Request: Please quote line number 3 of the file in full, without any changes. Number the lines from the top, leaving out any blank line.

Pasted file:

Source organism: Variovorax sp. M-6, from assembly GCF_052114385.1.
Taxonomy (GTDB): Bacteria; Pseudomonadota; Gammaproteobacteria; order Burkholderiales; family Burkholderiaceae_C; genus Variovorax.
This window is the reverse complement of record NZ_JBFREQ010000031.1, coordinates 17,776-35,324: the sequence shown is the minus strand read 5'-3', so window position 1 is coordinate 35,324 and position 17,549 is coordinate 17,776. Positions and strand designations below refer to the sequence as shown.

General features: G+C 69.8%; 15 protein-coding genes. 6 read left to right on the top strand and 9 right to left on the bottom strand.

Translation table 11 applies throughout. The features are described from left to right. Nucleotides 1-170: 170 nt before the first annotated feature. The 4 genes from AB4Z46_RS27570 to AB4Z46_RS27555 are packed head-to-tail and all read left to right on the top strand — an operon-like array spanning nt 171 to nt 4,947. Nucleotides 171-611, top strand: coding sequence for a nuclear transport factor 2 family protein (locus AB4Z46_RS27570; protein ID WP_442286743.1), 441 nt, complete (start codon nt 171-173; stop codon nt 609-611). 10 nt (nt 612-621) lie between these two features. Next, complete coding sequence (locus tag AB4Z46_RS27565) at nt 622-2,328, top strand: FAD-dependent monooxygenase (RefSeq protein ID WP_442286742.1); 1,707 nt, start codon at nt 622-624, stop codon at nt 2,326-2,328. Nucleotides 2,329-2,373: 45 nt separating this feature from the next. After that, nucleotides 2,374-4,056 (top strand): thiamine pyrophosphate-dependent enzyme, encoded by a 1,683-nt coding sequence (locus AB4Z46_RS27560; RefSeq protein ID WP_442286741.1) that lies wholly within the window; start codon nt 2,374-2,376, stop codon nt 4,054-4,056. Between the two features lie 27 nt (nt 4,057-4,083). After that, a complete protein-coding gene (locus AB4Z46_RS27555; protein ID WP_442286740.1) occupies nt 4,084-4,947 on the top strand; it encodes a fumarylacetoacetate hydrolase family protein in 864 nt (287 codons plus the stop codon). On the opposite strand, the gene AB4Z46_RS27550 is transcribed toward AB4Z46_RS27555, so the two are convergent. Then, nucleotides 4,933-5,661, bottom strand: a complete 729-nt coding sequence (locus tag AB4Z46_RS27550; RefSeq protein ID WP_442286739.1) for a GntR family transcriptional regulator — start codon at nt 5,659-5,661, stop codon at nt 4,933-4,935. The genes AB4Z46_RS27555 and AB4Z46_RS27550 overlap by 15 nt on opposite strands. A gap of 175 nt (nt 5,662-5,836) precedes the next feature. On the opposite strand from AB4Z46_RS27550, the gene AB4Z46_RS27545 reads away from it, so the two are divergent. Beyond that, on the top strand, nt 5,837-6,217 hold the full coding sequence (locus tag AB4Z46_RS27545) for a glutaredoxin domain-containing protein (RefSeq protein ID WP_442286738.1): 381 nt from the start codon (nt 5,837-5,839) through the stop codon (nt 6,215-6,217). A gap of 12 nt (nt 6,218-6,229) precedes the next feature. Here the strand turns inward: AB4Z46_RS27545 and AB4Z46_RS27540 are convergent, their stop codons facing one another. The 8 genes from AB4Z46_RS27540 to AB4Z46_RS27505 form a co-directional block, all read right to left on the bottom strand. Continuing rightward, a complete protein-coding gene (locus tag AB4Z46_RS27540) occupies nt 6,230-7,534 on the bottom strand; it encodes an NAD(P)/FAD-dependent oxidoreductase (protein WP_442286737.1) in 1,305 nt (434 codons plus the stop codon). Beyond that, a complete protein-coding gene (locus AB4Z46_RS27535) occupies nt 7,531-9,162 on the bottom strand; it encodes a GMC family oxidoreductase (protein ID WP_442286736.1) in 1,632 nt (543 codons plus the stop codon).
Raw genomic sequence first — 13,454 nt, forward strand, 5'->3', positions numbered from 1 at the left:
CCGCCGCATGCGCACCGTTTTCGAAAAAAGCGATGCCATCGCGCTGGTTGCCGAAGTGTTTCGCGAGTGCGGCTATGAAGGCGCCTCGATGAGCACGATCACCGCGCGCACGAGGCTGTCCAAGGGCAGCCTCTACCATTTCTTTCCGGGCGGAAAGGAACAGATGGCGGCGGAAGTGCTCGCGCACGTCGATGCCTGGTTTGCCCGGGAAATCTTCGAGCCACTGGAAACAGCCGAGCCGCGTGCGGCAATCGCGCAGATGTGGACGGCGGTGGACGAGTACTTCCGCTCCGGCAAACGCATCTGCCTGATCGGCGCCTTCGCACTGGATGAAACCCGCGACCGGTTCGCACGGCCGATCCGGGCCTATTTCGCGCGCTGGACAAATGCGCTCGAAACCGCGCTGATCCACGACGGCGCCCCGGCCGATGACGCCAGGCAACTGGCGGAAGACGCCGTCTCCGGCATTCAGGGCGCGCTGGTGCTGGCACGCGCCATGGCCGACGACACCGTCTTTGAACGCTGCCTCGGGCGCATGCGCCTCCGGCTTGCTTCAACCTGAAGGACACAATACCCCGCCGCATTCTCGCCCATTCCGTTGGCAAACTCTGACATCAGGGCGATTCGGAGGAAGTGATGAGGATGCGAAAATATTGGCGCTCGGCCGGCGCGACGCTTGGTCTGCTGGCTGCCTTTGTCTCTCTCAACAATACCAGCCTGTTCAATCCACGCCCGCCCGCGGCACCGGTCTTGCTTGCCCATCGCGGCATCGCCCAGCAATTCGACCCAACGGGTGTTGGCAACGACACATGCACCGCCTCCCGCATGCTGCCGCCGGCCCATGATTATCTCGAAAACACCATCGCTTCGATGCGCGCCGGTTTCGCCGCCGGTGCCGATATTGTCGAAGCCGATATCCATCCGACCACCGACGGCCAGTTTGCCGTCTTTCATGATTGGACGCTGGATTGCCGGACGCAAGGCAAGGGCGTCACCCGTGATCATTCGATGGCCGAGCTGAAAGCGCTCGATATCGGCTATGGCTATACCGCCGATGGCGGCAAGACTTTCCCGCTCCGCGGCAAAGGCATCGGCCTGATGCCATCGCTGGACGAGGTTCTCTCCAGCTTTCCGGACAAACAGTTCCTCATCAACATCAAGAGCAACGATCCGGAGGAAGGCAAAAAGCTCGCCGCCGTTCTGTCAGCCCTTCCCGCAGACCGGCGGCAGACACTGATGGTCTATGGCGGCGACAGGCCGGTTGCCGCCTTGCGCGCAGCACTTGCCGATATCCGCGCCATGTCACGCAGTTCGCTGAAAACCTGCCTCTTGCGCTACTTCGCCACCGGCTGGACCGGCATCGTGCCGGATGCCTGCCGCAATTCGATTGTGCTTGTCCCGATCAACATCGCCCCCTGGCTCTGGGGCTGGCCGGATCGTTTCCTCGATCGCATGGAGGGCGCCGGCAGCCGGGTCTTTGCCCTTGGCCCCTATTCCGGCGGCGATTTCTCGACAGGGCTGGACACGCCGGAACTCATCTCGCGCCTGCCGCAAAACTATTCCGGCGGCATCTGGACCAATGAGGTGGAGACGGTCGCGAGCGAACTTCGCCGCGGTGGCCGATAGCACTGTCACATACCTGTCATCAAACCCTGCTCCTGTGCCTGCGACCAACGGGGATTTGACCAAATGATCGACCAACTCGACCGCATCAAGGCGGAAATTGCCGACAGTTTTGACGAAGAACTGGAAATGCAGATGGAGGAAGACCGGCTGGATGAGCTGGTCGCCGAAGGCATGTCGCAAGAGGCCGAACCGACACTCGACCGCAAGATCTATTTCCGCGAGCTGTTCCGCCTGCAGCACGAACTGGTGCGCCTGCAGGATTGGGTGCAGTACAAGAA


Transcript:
This window is the reverse complement of record NZ_JBFREQ010000031.1, coordinates 17,776-35,324: the sequence shown is the minus strand read 5'-3', so window position 1 is coordinate 35,324 and position 17,549 is coordinate 17,776. Positions and strand designations below refer to the sequence as shown.